The Faculty Retreat for the Oikonomia network opened this evening at the Sheraton Gateway, LAX. The retreat serves as a one day precursor to the Karam Forum that follows. Greg Forster greeted visiting faculty and noted that the focus of the retreat revolves around the question “What is the Economic Responsibility of the Church?” Forster observed that often questions of faith, work, and economics begin and end in the practical life of the congregation. So, this year’s retreat hopes to raise questions about the church’s life and engagement with our current economic realities.
To orient the faculty to the theme, Forster introduced Dr. L. Gregory Jones from Duke Divinity School and Duke University. Dr. Jones has served both as the Dean of Duke Divinity and Provost at Baylor University before returning to Duke to teach and serve as senior fellow the Center for Faith and Leadership. Dr. Jones provided a stimulating presentation on “traditioned innovation” which is also the theme of his recent book Christian Social Innovation: Renewing Wesleyan Witness.
Jones opened by noting the challenges of ministry in the midst of our “secular age” (noting Charles Taylor’s theme). He then related it to the book of Numbers which is also known in the Jewish tradition as “in the wilderness.” Focusing on Numbers 10-21 as a chiasmus treatise, Jones notes the passages converges from general complaining to a struggle for basic needs, to the challenge of leadership (and conflict of leadership), and finally, to the heart of the story: the sojourn of the 12 spies into Canan. At the center of the overall passage, Jones notes the scriptures reveal at this juncture Israel’s fear and failure to enter a new challenge, and even desire to return to Egypt. Jones quips that every church (and seminary) seems to possess a “back to Egypt” committee of seeking a return to a falsely remember “better day.” Jones observes the real sin of Israel is not the desire to return but the “death wish,” a death of imagination. Rather than see Cana with new purpose, a new witness to the vision of the KOG, they see only traditionalism as the response.
Jones noted the same challenge to Theological Education and the church today. Theological educators tend to engage in a kind of professional navel-gazing around the reduction of resources in seminaries and divinity schools. However, Jones notes that all professional schools (business, law, medicine, education) seem to struggle with the same problems (technology, focus on short-term financial expectations, machine learning, loss of credentialing as a standard for leadership, etc.). Yet, all sections of professional practice, and not just the church, seem to be struggling. Yet this time might be the best of time for the church if we can seize it and respond with innovation anchored in our biblical and historical traditions of God raising up leaders regardless of the model of academic preparation.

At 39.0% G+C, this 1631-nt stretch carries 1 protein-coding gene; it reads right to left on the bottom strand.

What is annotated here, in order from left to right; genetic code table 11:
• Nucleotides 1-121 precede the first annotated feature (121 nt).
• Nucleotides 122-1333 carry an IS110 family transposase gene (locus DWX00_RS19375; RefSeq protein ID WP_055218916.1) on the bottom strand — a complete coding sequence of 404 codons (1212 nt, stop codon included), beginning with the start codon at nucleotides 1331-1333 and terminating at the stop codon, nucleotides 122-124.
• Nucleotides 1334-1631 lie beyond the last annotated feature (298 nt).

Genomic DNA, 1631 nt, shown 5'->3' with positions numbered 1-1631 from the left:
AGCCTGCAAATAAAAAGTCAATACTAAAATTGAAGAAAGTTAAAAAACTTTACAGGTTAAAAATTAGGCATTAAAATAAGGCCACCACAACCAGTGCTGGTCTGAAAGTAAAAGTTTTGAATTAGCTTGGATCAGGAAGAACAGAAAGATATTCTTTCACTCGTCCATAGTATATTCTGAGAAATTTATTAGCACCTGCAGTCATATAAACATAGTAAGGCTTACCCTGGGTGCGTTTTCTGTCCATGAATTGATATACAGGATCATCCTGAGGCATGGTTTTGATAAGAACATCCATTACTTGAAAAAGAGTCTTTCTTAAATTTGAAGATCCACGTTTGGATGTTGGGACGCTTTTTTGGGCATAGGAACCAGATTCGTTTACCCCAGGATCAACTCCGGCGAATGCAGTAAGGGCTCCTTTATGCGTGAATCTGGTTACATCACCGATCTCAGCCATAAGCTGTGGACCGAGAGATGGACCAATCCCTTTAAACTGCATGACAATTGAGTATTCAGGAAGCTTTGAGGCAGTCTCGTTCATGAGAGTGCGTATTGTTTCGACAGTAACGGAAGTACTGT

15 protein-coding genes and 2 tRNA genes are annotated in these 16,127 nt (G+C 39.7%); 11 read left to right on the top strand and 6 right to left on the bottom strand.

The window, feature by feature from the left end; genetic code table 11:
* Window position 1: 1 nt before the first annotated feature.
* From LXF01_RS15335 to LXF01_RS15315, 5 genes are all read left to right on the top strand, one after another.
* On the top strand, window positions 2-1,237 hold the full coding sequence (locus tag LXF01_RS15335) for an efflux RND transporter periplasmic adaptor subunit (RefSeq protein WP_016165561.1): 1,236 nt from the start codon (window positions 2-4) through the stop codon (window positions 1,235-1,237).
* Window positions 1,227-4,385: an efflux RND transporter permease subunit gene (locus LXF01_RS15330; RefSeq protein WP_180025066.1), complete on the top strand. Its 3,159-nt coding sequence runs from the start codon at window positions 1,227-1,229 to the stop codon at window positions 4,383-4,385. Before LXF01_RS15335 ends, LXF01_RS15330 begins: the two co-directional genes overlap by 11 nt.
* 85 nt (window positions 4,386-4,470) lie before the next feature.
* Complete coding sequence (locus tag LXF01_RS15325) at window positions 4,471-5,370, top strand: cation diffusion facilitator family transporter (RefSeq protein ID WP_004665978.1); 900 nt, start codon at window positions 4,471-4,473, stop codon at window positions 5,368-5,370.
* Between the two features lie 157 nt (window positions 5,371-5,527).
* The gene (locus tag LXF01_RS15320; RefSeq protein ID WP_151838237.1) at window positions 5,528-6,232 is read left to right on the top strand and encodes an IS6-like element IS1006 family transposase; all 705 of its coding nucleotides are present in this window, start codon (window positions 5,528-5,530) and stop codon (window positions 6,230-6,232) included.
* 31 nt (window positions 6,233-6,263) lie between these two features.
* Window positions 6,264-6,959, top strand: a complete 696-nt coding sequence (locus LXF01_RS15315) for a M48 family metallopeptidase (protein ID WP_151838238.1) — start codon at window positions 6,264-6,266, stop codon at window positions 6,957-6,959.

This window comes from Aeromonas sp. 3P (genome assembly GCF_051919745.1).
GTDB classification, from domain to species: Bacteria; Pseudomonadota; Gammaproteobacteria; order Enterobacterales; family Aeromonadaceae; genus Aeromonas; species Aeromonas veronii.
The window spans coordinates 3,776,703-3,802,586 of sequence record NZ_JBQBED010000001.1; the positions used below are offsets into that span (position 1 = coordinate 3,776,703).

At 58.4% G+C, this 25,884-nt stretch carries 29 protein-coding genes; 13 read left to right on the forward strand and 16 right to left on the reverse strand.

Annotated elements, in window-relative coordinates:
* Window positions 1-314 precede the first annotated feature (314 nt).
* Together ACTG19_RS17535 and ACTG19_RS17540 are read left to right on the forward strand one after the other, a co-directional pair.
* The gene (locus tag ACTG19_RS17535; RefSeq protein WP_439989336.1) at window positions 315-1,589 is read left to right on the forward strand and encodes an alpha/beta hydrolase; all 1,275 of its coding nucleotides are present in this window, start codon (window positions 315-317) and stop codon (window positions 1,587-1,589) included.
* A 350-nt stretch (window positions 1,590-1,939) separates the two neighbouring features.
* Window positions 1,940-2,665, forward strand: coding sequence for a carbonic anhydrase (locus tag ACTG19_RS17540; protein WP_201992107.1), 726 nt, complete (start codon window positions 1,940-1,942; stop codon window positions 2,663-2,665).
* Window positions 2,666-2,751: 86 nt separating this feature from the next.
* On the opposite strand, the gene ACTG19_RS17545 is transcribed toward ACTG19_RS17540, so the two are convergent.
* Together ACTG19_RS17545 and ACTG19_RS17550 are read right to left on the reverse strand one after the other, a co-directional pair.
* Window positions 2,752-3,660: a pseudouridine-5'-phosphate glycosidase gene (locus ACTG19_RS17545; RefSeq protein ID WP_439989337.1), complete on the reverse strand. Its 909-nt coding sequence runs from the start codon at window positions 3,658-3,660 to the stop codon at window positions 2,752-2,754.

Jones called for theological educators to embrace a wider and longer imagination of traditioned innovation. This means that educational institutions need to give up bureaucratic and mechanistic approaches to administration and think of organizations that grow organically and occasionally undergo pruning. Yet innovation, as change, does not mean “making things up” as we reject the past. Instead, we need to curate and retain that from the tradition that gives life while we also move forward with a vision shaped by our vision of the Kingdom of God. This combination of “core and creativity” comes as the people live intimate lives together, share stories, and work together. This same form of traditioned innovation allows for encouraging an entrepreneurial mindset, but one also drawn from the traditions and shared practices. Thinking about the rise of thinking machines, Jones noted Geoff Colvin’s book Humans Are Underrated. In the book, Colvin argues that there are three things machines will not replace that humans display: empathy, teamwork, and storytelling. Jones notes these three things often appear in and through the work of the church.
Following Jones’ presentation. Christianity Today editor and author Andy Crouch joined him for a question and answer session. Andy asked Jones what were the resources of tradition that would provide the basis for innovation for churches and seminaries in our world today. Jones offered three resources. First, we have a long history of Christian communities who have demonstrated incredible innovation during difficult times. We can draw from their stories. Second, Christians possess a deeply theological view of what it means to be human that differs greatly from the general world, giving us an opportunity reflect the optimism of grace but also our common humanity together. Finally, seminaries have a much deeper educational history than most of the professional traditions. The church can go back to Origen and Augustine to find examples of educating for “practical wisdom” needed for thoughtful innovation today. Ultimately Jones argued that the theological education must explore and tell the story of innovation and entrepreneurship in Christian ways so that it becomes understandable for those in the church who need to see the connection between entrepreneurship and the traditioned innovation of our Christian tradition. Ultimately we must move from a “we can’t because” mentality to “we can, if…” in fostering innovation in the church. Quoting Burundi Christian Maggy Barankitse, Jones concluded with a prayer this African social innovator prays daily:
“Lord, let your miracles break through every day and
Do not let me be an obstacle in any way”
A fitting prayer for a stimulating opening presentation. May educators and the church learn to pray this prayer in a what that shapes its life for the sake of God’s gracious future.